Every veteran teacher has tips that save time in the classroom. Over the years, I have worked with new teachers and observed many lessons in the classroom. Here are some of the tips that these teachers have used to become more productive.
Minimize Classroom Disruptions
Use a seating chart. Seating charts are shown to reduce classroom management problems by 30%. I change the seating chart each 4-6 weeks so students have the opportunity to work with different students.
At the beginning of the year, using a seating chart also helps me learn names quicker. I print the seating chart with their picture so I can match name/face. The seating chart also becomes helpful when doing quick assignment completion and participation.
Tip1: Use a seating chart on a clipboard that can be carried around to take attendance. This makes taking attendance in less than a minute.
If you have students who seem to have conflict or are too talkative, then make a note. When you change the seating chart, make sure these students are in different groups.
This is the area where many teachers spend their time. My philosophy is classwork is graded on a complete/non completed assignment. It is not graded on accuracy. When students are learning they make mistakes and should not be penalized.
Tip 2: Scan not dwell. I scan for completion, and look at progress in learning toward our goals.
Tip 3: Use lots of formative assessment in the classroom. I check the warm up every day to see the misconceptions, then review before the lesson begins.
I do multiple examples and guided practice, checking as students work to determine if we can move on or need more examples. The exit ticket reviews what we learned. I am never surprised by the quiz and test scores.
Tip 4: Not everything needs a grade. It is not necessary to grade every single assignment. Use representative assignments that show student progress towards goals.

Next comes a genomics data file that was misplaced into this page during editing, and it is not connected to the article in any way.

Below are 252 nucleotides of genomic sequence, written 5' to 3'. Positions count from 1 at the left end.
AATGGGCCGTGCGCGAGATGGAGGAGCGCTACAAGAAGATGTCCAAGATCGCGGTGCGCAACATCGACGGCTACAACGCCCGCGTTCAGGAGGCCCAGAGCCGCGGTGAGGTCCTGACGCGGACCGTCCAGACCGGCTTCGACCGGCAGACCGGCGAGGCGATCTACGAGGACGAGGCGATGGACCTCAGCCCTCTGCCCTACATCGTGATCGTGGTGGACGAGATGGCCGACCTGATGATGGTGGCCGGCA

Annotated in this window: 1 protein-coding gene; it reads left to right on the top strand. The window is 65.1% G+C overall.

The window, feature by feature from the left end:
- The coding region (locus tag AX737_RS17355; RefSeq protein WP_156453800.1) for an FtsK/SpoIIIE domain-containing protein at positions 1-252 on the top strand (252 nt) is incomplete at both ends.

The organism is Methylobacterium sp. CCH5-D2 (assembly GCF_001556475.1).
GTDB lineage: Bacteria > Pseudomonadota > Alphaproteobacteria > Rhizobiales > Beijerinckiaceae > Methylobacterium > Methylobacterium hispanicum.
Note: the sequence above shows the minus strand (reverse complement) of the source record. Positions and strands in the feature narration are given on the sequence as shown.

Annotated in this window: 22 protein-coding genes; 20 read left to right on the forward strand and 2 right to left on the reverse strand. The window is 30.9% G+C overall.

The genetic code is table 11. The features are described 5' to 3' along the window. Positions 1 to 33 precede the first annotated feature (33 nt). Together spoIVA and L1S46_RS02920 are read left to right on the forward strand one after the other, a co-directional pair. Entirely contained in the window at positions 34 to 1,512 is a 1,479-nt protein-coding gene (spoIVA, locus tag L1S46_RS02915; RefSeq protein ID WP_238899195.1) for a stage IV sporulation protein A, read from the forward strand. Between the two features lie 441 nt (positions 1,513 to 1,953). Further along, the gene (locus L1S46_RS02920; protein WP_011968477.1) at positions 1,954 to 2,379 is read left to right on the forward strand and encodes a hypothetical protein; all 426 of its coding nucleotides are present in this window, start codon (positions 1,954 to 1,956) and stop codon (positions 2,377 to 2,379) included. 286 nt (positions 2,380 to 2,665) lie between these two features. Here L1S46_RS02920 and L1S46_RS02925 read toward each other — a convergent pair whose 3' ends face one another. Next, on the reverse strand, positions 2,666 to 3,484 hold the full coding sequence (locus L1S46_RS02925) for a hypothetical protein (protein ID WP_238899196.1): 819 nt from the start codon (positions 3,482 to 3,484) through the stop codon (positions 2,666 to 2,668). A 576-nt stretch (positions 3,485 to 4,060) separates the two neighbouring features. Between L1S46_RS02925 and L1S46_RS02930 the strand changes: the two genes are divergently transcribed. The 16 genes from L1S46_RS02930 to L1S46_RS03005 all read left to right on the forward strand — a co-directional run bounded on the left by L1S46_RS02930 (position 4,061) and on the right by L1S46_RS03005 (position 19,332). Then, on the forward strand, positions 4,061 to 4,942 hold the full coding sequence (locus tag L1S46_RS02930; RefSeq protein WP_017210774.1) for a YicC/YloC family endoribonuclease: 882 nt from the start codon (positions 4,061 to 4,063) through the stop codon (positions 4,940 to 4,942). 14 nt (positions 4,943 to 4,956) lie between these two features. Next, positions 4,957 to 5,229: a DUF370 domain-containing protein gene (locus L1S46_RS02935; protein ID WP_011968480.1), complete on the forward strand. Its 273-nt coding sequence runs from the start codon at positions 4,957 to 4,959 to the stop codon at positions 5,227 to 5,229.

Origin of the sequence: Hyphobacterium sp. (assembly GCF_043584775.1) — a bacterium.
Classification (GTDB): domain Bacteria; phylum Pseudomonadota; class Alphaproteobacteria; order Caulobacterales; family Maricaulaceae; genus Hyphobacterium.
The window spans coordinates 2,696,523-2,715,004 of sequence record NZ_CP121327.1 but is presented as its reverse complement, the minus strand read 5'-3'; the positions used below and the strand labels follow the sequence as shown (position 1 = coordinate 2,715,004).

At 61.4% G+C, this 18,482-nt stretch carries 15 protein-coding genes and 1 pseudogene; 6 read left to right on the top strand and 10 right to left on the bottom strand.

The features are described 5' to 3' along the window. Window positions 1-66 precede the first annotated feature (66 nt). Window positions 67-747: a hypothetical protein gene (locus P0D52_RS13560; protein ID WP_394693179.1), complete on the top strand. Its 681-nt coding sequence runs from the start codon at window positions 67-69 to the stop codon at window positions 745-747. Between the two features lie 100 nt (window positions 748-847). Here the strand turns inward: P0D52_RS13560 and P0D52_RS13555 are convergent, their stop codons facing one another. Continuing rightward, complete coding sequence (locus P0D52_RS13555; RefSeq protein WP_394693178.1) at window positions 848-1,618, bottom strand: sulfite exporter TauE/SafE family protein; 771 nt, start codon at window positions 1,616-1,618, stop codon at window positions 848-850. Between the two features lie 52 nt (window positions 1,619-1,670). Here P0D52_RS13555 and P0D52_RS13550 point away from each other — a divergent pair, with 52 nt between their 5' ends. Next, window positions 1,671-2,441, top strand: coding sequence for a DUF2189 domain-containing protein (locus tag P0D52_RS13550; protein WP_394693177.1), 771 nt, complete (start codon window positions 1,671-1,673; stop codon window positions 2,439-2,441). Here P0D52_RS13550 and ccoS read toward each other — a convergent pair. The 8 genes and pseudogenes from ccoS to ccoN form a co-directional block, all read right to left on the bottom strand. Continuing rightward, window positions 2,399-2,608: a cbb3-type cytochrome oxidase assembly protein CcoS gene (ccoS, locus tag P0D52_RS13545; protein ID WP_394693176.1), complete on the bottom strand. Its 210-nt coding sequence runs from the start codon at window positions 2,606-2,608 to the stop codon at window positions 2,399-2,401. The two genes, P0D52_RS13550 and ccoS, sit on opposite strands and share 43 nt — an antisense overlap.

This is the one area where teachers usually have a firm stance one way or another. You have to do what makes you comfortable, however it is not feasible or even necessary to grade line item on every single paper and still remain sane.
I try not to collect paper. One way to avoid paper is to use the seating chart to check off work as it is completed. No need to touch it, just check it and check off.
Tip 5: If your grading program has a student roster, you can use this as a check off list for the week. Just put it on your clipboard and use it to record completed work.
If you have something that requires saving, get some hanging folders, place in a bin with a lid and store under a desk. If you have papers that need to be kept private, they need to go in a file cabinet or in a drawer.
Students will be absent and you need to decide what system you will use. If you are using an online system such as Google Classroom to post lessons, links and agendas, then make sure these assignments remain open for absent students.
Tip 6: Each day, use the seating chart to note which students are absent and place the daily work in a folder for them.
Tip 7: If the work is digital, print a copy of the daily agenda and place in the folder for the student.
Tip 8: If students miss a quiz or test, I print a copy of the assessment, write the student name and place in a separate folder and store in a teacher desk drawer. This maintains the integrity of the assessment but is organized for student make ups.
If you are using a blend, then as you take attendance, put the absent students’ name on any papers and place in a class folder. You can keep these folders in a hanging system on the wall, in a bin, in a tub or in a desktop file where students can access them when they return. It is easier than having to stop and pass out missing work.